A NEWCASTLE developer has admitted plans showing the facade of a 1920s Georgetown building would be kept in a new apartment complex may have been “misleading”, as its demolition prompts a backlash in the suburb.
But Tom Potter, of SurDevel Pty Ltd, said it was always the company’s intention to rebuild the facade as a replica, and urged critics to “have faith” that the multi-storey Georgetown Road development would be good for the area.
The building, which was the suburb’s former watering hole and most recently a coffee shop, was a shadow of its former self on Friday: the top half of its facade was non-existent and it was crumbling from behind.
Work to demolish the building had started the day before, but it ground to a halt on Friday after SafeWork NSW and Newcastle City Council arrived at the site due to safety issues.
Parts of the fence had been bent out of shape by falling debris, while other parts were held together with duct tape, and authorities would not allow crews back to work until there was adequate fencing and the street was closed.
However, the biggest issue in the eyes of the development’s critics on Friday were not the safety concerns, but that the facade had been demolished, with many turning to social media and the Newcastle Herald to vent their frustration.
Mr Potter said he had read the criticism, but argued that any change – particularly with new development – causes disquiet.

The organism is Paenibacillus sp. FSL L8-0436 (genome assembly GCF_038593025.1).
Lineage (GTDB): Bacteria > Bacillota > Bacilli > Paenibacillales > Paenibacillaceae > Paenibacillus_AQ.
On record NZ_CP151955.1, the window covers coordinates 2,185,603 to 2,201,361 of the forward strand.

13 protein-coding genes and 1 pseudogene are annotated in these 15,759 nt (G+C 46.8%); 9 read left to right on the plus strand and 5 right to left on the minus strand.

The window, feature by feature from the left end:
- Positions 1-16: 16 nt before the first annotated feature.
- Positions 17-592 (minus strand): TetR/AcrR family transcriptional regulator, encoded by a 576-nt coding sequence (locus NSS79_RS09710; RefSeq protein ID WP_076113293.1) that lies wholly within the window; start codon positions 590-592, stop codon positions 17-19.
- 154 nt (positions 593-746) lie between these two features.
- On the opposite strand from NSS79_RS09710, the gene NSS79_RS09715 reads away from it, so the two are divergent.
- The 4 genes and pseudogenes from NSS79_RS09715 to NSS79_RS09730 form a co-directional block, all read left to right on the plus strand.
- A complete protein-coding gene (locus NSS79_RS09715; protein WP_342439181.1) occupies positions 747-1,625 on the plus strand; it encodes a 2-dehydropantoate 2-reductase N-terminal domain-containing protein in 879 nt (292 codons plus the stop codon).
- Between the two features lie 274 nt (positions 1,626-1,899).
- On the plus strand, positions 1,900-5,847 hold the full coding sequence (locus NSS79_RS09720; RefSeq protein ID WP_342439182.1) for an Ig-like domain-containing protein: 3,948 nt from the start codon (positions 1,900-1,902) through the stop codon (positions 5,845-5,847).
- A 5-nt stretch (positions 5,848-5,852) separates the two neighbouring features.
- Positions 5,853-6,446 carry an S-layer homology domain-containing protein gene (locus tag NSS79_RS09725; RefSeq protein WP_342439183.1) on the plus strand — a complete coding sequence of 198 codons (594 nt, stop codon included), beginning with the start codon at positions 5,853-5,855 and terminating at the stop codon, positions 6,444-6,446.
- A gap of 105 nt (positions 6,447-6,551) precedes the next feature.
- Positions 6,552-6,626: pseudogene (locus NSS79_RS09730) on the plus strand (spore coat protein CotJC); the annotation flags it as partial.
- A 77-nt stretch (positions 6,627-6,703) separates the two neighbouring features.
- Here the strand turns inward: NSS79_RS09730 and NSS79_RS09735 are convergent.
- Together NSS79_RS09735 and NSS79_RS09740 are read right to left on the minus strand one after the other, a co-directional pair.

“People get very emotional when there’s change, and when a building they’ve grown up with gets demolished, but that is the nature of development,” he said.
“The fact is our city is changing, and it has been for some time now.”
Mr Potter said it was always the intention of the developers to knock down and rebuild the facade, despite a plan posted on a sales website for the new apartment complex that says “existing facade to be retained”.
An artists’ impression shows the facade as a central feature of the new building, but the developer said it was a reconstruction.
“[The plan] could be misleading … but it’s semantics, council knew what our intentions were,” Mr Potter said.
The building is not heritage-listed.
Many people stopped and stared at the demolition on Friday.
Wil Davies, of Wallsend, said he admired the workmanship of that time, and labelled the demolition “depressing”.
“It was gorgeous, it’s history, you don’t get the quality of workmanship like this anymore,” Mr Davies said. “At the end of the day, it’s an icon of Georgetown, and it’s gone – that’s sad, it’s really sad.”
Construction is expected to start in June.